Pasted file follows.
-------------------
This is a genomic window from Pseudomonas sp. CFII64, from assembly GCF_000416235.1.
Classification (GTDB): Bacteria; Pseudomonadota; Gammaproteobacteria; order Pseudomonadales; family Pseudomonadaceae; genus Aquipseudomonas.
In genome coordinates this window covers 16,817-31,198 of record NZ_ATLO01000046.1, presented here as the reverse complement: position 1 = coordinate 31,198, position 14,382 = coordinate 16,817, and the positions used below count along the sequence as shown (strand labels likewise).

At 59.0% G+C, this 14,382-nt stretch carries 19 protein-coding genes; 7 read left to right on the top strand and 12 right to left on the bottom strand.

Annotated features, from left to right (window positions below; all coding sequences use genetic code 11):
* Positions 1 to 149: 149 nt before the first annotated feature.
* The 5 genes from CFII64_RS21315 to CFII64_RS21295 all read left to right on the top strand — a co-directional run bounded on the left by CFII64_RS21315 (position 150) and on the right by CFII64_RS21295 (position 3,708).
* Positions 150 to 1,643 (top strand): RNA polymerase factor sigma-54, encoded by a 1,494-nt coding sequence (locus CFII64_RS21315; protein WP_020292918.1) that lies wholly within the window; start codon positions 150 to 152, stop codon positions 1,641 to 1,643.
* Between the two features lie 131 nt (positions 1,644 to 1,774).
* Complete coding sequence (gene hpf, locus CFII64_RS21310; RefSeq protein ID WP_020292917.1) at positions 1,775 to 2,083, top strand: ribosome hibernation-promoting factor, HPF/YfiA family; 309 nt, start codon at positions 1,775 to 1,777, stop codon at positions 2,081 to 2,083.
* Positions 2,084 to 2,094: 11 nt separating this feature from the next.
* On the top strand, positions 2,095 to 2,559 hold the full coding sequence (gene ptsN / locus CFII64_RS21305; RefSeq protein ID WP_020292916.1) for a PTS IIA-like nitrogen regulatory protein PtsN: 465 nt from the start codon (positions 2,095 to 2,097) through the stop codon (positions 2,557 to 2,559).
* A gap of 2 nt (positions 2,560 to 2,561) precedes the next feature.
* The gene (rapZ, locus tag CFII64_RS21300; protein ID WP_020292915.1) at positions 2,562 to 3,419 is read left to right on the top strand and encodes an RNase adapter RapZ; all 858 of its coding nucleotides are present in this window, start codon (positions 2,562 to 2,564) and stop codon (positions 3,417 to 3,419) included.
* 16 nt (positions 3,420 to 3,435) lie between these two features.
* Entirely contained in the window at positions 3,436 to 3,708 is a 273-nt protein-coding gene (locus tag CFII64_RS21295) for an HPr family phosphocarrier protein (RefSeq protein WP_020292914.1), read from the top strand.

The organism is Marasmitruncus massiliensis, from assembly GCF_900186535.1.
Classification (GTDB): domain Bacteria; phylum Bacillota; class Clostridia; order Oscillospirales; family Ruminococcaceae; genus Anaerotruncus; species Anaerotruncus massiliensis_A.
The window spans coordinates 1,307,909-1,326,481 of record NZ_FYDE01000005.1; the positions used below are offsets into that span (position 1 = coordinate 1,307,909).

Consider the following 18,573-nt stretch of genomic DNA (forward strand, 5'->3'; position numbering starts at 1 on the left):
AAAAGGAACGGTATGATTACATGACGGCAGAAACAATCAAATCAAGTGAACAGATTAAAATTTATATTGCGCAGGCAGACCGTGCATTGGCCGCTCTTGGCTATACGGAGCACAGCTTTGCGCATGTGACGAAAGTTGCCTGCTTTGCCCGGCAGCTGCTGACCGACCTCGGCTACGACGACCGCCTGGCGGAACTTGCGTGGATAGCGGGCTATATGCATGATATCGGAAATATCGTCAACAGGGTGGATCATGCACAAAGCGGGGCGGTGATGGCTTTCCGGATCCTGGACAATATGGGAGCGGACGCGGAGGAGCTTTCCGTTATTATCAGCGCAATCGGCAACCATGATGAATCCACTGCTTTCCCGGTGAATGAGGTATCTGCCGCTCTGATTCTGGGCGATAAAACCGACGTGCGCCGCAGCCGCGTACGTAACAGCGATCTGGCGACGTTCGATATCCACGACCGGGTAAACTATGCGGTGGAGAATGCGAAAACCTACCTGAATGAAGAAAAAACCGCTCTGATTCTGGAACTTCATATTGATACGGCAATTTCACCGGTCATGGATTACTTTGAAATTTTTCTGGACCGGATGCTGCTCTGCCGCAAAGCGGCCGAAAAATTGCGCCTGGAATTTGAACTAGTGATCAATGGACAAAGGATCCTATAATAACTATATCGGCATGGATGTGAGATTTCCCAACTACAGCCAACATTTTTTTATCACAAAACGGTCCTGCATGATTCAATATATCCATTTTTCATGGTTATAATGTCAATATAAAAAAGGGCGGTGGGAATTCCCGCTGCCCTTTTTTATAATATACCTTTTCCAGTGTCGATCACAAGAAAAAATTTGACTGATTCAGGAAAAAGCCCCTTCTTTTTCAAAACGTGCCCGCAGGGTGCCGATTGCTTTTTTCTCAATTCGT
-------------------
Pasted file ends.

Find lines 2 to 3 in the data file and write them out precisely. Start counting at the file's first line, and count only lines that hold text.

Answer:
Classification (GTDB): Bacteria; Pseudomonadota; Gammaproteobacteria; order Pseudomonadales; family Pseudomonadaceae; genus Aquipseudomonas.
In genome coordinates this window covers 16,817-31,198 of record NZ_ATLO01000046.1, presented here as the reverse complement: position 1 = coordinate 31,198, position 14,382 = coordinate 16,817, and the positions used below count along the sequence as shown (strand labels likewise).